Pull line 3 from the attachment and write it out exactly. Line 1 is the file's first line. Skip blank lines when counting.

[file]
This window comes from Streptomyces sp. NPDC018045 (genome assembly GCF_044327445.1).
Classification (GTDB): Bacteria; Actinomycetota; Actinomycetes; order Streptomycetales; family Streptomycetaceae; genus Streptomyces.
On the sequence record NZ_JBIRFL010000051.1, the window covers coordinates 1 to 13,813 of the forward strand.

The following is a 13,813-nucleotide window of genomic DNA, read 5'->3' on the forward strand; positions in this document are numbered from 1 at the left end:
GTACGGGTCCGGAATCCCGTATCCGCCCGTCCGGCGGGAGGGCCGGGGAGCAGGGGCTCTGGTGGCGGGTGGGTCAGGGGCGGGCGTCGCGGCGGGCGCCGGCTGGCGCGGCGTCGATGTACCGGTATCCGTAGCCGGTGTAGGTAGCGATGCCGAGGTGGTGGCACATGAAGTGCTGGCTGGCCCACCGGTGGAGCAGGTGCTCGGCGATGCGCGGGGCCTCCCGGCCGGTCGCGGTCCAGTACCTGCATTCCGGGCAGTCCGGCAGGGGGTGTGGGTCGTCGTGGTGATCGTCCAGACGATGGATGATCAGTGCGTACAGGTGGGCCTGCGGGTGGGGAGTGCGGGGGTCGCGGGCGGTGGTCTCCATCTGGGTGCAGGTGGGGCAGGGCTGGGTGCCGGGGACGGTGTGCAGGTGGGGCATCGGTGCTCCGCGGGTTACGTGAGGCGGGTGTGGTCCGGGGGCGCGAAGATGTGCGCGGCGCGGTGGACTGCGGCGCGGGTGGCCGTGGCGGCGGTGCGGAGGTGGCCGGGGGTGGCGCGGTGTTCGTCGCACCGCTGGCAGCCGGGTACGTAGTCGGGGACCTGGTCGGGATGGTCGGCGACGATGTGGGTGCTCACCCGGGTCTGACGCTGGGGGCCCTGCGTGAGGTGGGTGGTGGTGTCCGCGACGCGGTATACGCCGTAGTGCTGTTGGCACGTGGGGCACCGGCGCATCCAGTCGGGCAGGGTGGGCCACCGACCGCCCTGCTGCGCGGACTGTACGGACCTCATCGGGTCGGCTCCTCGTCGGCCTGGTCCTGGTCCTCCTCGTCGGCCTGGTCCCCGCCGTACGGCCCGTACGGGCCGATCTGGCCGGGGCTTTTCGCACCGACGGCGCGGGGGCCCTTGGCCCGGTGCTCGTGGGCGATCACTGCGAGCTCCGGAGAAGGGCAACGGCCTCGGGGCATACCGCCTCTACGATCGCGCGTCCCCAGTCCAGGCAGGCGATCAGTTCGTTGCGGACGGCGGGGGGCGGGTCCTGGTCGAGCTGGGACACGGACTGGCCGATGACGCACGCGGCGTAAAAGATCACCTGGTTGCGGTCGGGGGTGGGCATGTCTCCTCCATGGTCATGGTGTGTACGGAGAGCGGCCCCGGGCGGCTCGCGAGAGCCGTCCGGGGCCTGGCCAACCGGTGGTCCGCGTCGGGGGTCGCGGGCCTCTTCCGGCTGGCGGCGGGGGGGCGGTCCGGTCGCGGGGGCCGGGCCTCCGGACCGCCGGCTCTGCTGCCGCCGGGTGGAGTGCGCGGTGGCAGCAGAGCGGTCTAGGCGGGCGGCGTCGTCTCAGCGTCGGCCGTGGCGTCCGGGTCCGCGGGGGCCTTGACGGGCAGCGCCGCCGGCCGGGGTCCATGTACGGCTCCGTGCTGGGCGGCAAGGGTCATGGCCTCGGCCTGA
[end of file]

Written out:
On the sequence record NZ_JBIRFL010000051.1, the window covers coordinates 1 to 13,813 of the forward strand.